Legal Options Are Available After You're Hit By A Stolen Vehicle

Posted on: 28 January 2021

Some car thefts end in an auto accident. If you are involved in an accident with another driver, you might discover that the driver doesn't own the vehicle and has stolen it. This will also likely mean that the driver does not have an insurance provider who could settle with you.

The Owner's Insurance Likely Won't Apply

Insurance usually follows a car, and the insurance policy will cover a driver even if they are not listed, as long as they received permission to drive the car. However, since a car thief does not have permission to drive the vehicle, the insurance provider would not cover the vehicle and would not pay for your damages if the other driver was at fault.

When the Driver Leaves the Scene

Oftentimes, the driver of the stolen vehicle will flee the scene because they are trying to evade prosecution. If this is the case, you will want to file a claim with your auto accident insurance provider and also find an auto accident attorney experienced with hit and run accidents.

When You Know Who Was Driving

The driver might choose to not drive away from the scene, or they may be unable to drive away due to the state of the stolen vehicle or may have been apprehended. In this case, you will need to pursue the case in the same manner that you would pursue a case involving an uninsured driver. 

You will want to speak with an auto accident attorney regarding whether you should pursue a lawsuit against the driver, or if you should simply file a claim with your insurance provider if you have uninsured motorist coverage. While a criminal is less likely to have the assets necessary to cover your damages, this is not always the case.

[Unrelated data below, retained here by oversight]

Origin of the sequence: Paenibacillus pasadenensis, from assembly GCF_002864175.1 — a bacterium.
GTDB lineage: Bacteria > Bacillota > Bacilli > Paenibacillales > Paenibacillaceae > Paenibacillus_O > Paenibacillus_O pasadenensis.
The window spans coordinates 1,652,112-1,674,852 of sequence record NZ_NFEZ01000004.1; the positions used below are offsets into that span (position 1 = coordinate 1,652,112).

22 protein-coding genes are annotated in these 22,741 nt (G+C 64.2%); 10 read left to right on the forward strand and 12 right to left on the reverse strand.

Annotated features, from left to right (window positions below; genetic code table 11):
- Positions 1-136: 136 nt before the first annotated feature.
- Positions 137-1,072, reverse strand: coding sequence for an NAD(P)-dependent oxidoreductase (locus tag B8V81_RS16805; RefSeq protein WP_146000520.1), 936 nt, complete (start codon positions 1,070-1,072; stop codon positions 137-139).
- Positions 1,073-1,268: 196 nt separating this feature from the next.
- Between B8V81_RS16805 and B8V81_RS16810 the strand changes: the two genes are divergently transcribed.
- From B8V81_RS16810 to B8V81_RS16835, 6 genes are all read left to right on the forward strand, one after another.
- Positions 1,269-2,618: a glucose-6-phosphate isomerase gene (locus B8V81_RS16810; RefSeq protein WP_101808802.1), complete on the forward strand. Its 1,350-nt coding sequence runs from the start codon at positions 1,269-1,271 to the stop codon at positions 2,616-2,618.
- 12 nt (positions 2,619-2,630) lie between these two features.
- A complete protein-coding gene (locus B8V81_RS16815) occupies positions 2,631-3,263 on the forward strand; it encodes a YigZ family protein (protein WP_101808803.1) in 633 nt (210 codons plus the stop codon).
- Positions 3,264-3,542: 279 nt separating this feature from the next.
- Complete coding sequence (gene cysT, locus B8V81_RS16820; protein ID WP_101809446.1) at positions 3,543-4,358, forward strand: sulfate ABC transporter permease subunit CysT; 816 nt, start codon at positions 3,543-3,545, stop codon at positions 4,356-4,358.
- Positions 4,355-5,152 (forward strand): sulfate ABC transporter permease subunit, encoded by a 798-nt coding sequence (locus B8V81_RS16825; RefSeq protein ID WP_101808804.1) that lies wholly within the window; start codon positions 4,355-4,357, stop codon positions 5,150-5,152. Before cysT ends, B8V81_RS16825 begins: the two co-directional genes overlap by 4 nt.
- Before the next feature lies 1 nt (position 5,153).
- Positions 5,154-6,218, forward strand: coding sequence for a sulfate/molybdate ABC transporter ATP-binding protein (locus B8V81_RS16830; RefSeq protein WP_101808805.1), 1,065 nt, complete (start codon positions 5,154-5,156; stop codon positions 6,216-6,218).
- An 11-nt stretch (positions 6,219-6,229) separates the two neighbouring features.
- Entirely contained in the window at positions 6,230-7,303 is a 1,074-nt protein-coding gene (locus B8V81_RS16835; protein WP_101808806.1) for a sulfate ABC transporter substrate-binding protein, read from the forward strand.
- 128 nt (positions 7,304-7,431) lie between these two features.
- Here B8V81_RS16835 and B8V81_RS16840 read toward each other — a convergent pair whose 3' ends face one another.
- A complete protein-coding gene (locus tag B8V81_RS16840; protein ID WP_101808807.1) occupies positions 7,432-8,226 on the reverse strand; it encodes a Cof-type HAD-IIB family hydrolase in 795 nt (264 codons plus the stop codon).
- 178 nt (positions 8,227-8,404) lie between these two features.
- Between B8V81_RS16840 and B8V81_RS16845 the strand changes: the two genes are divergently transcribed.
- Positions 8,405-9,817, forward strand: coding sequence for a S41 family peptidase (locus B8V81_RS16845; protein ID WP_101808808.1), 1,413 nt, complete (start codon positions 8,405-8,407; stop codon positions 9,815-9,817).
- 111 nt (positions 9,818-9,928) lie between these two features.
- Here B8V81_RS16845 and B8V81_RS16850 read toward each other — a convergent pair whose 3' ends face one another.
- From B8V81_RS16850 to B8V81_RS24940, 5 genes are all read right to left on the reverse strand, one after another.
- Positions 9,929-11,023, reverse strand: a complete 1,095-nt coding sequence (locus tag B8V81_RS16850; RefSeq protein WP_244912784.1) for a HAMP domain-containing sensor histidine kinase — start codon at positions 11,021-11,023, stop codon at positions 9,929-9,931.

What an Auto Accident Attorney Will Do

An auto accident attorney might work with a private investigator to go and investigate the other driver to determine if the driver has any assets you may be able to collect. Then, the attorney can help you throughout the process of filing a lawsuit and collecting assets from the driver.

For example, you may be able to levee the driver's bank account. You may want to garnish the driver's wages but you may not be able to do so since they will likely end up in prison for stealing the car. However, if the driver is released on probation, this may be an option.


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No one wants to consider that they may be in an accident that requires a personal injury claim, but it can happen to anyone. Our blog is here to break down the most common questions and concerns about personal injury cases so that you're prepared if the time ever comes. If you are dealing with medical expenses and lost income, you likely won't have time to research personal injury law in detail. Here we will explain some of the intricacies of accident and personal injury law in common language. We hope that our posts will help you get the best outcome possible for your personal injury claim!


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